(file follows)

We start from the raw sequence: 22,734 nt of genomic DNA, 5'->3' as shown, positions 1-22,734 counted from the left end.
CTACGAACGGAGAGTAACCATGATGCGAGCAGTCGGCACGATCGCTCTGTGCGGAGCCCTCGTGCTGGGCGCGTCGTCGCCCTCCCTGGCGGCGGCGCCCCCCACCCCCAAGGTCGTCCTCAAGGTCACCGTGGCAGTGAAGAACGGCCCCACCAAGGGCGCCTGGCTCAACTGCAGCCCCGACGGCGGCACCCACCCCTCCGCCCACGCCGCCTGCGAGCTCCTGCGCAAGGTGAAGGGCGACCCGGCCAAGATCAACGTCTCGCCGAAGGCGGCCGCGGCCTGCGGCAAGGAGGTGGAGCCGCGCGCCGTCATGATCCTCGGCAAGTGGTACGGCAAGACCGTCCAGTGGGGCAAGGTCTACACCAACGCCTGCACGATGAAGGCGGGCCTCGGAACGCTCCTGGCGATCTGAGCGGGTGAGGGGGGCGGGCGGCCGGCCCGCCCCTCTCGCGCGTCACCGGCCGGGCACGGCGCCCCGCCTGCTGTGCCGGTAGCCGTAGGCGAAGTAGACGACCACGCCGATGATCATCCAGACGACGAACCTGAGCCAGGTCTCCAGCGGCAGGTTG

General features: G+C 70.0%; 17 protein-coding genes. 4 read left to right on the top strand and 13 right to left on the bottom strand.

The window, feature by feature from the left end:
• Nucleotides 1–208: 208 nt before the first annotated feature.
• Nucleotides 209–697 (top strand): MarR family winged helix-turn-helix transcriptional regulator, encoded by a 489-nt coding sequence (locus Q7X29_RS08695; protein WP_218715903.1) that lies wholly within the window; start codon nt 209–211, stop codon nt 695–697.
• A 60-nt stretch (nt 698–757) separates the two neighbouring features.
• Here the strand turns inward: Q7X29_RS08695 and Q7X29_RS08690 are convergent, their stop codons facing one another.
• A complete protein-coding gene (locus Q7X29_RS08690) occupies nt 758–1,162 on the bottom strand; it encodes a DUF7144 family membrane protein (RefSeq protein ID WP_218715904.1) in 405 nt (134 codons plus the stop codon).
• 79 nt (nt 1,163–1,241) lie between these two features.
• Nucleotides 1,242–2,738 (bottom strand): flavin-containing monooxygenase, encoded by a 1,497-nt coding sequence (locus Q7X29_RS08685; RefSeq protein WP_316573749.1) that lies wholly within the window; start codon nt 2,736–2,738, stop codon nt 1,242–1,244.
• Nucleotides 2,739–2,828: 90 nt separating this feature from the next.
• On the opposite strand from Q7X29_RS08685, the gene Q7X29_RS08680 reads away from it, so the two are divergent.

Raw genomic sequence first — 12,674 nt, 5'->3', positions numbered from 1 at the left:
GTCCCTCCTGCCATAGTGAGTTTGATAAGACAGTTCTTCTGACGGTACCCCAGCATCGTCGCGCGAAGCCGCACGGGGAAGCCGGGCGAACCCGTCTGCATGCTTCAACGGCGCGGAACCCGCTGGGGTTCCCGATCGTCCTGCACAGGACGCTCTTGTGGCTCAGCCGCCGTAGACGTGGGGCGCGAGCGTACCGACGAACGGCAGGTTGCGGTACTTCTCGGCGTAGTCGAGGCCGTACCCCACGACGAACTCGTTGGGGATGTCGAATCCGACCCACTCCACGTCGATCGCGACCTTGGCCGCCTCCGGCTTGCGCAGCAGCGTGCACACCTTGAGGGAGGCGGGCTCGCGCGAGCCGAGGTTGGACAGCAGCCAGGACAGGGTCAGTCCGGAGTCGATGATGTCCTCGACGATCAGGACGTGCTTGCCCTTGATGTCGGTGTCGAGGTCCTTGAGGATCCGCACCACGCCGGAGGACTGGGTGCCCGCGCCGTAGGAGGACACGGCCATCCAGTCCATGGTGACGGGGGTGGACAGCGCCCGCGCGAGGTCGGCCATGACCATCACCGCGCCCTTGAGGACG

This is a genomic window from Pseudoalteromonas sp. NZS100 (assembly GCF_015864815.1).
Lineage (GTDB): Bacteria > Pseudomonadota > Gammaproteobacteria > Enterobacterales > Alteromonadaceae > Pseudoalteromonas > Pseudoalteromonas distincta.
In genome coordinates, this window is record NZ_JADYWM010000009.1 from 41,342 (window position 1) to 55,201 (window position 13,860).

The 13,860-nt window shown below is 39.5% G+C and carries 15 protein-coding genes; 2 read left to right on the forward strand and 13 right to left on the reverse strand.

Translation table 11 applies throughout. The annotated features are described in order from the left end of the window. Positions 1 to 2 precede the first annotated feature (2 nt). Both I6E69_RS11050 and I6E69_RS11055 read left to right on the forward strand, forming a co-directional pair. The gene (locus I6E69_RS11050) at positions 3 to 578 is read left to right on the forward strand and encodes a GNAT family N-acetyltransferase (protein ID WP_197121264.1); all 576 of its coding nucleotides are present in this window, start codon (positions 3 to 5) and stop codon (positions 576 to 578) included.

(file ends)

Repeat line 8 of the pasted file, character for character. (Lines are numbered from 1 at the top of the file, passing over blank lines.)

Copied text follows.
• Here the strand turns inward: Q7X29_RS08695 and Q7X29_RS08690 are convergent, their stop codons facing one another.